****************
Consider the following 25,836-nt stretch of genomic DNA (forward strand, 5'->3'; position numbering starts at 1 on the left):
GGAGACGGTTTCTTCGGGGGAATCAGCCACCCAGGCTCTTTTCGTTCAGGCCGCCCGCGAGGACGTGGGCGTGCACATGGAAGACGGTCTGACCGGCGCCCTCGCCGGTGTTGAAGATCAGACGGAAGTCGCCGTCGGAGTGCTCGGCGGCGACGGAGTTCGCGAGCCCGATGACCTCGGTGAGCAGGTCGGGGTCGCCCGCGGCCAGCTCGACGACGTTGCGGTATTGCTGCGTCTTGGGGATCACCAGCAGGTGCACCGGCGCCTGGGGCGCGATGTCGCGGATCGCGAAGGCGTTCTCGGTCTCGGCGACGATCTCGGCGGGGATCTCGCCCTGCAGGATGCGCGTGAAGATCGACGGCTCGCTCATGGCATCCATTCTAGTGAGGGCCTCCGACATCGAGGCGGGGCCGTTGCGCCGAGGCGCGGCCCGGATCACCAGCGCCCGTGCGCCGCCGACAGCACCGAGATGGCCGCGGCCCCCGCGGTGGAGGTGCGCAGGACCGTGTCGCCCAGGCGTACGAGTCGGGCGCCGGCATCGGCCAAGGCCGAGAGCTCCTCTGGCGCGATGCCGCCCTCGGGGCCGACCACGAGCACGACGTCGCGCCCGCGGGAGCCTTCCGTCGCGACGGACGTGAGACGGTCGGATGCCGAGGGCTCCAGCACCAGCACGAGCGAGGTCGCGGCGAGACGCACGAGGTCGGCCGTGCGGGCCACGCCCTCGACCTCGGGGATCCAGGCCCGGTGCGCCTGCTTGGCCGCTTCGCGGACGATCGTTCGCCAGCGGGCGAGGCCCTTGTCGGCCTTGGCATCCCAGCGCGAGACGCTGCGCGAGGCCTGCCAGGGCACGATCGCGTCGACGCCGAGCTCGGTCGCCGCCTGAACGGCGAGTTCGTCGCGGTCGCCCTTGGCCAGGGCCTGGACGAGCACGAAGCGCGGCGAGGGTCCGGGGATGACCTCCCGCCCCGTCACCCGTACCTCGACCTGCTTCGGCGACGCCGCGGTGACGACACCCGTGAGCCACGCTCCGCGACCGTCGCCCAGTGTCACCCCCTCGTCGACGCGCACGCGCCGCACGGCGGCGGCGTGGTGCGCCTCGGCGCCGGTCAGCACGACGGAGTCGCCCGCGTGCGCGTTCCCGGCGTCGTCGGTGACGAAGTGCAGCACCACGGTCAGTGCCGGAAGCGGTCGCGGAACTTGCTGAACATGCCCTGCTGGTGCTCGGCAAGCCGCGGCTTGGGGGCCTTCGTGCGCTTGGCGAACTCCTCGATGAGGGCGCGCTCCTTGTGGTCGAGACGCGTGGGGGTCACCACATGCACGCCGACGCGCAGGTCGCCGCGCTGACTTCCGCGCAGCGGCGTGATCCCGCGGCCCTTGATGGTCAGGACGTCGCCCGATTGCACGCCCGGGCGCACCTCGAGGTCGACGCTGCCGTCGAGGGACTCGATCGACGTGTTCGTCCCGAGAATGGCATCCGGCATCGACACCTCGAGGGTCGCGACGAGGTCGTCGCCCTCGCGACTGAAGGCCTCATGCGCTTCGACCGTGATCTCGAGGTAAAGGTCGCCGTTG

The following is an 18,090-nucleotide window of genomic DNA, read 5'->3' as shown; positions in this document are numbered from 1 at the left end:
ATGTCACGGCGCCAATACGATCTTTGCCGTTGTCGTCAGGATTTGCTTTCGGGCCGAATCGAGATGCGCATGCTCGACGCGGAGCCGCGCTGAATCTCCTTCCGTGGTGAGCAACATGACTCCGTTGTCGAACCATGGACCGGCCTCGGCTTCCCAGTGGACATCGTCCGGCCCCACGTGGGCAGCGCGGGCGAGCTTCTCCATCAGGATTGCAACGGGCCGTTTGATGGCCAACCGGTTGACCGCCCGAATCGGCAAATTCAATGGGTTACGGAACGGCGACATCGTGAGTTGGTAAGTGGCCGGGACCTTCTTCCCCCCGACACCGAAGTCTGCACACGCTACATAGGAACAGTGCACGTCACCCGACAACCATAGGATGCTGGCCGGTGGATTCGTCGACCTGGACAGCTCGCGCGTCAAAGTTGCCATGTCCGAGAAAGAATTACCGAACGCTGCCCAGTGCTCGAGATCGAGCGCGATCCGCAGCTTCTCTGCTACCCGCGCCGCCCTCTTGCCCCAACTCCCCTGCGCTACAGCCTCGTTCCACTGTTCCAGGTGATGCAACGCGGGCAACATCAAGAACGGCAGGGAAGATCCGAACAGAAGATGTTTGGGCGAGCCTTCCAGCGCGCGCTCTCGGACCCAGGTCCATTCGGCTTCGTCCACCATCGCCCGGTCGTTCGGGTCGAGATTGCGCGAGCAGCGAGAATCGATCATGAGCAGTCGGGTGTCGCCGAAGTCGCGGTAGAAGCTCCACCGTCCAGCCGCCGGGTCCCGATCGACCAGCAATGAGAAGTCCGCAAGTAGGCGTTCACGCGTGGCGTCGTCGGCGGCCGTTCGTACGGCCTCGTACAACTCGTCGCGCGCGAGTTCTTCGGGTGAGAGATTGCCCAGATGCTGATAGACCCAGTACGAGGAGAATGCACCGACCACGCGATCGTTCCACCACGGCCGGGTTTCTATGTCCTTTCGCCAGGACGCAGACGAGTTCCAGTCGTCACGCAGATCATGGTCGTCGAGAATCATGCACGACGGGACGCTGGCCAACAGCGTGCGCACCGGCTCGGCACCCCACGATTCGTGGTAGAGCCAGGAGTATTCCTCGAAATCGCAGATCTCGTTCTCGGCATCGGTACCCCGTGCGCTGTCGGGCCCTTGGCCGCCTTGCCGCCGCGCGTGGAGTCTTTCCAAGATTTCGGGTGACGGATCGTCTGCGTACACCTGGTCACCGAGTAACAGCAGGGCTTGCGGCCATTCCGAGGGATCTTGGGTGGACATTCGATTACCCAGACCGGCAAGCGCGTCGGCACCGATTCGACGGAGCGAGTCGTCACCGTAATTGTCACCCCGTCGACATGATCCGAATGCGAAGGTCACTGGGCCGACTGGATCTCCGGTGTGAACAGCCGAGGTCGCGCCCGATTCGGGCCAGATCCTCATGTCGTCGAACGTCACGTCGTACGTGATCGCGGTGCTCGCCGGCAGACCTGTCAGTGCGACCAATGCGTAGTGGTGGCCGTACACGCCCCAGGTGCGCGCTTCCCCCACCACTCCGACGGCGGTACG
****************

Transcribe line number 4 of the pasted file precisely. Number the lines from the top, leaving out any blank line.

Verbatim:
ATGTCACGGCGCCAATACGATCTTTGCCGTTGTCGTCAGGATTTGCTTTCGGGCCGAATCGAGATGCGCATGCTCGACGCGGAGCCGCGCTGAATCTCCTTCCGTGGTGAGCAACATGACTCCGTTGTCGAACCATGGACCGGCCTCGGCTTCCCAGTGGACATCGTCCGGCCCCACGTGGGCAGCGCGGGCGAGCTTCTCCATCAGGATTGCAACGGGCCGTTTGATGGCCAACCGGTTGACCGCCCGAATCGGCAAATTCAATGGGTTACGGAACGGCGACATCGTGAGTTGGTAAGTGGCCGGGACCTTCTTCCCCCCGACACCGAAGTCTGCACACGCTACATAGGAACAGTGCACGTCACCCGACAACCATAGGATGCTGGCCGGTGGATTCGTCGACCTGGACAGCTCGCGCGTCAAAGTTGCCATGTCCGAGAAAGAATTACCGAACGCTGCCCAGTGCTCGAGATCGAGCGCGATCCGCAGCTTCTCTGCTACCCGCGCCGCCCTCTTGCCCCAACTCCCCTGCGCTACAGCCTCGTTCCACTGTTCCAGGTGATGCAACGCGGGCAACATCAAGAACGGCAGGGAAGATCCGAACAGAAGATGTTTGGGCGAGCCTTCCAGCGCGCGCTCTCGGACCCAGGTCCATTCGGCTTCGTCCACCATCGCCCGGTCGTTCGGGTCGAGATTGCGCGAGCAGCGAGAATCGATCATGAGCAGTCGGGTGTCGCCGAAGTCGCGGTAGAAGCTCCACCGTCCAGCCGCCGGGTCCCGATCGACCAGCAATGAGAAGTCCGCAAGTAGGCGTTCACGCGTGGCGTCGTCGGCGGCCGTTCGTACGGCCTCGTACAACTCGTCGCGCGCGAGTTCTTCGGGTGAGAGATTGCCCAGATGCTGATAGACCCAGTACGAGGAGAATGCACCGACCACGCGATCGTTCCACCACGGCCGGGTTTCTATGTCCTTTCGCCAGGACGCAGACGAGTTCCAGTCGTCACGCAGATCATGGTCGTCGAGAATCATGCACGACGGGACGCTGGCCAACAGCGTGCGCACCGGCTCGGCACCCCACGATTCGTGGTAGAGCCAGGAGTATTCCTCGAAATCGCAGATCTCGTTCTCGGCATCGGTACCCCGTGCGCTGTCGGGCCCTTGGCCGCCTTGCCGCCGCGCGTGGAGTCTTTCCAAGATTTCGGGTGACGGATCGTCTGCGTACACCTGGTCACCGAGTAACAGCAGGGCTTGCGGCCATTCCGAGGGATCTTGGGTGGACATTCGATTACCCAGACCGGCAAGCGCGTCGGCACCGATTCGACGGAGCGAGTCGTCACCGTAATTGTCACCCCGTCGACATGATCCGAATGCGAAGGTCACTGGGCCGACTGGATCTCCGGTGTGAACAGCCGAGGTCGCGCCCGATTCGGGCCAGATCCTCATGTCGTCGAACGTCACGTCGTACGTGATCGCGGTGCTCGCCGGCAGACCTGTCAGTGCGACCAATGCGTAGTGGTGGCCGTACACGCCCCAGGTGCGCGCTTCCCCCACCACTCCGACGGCGGTACG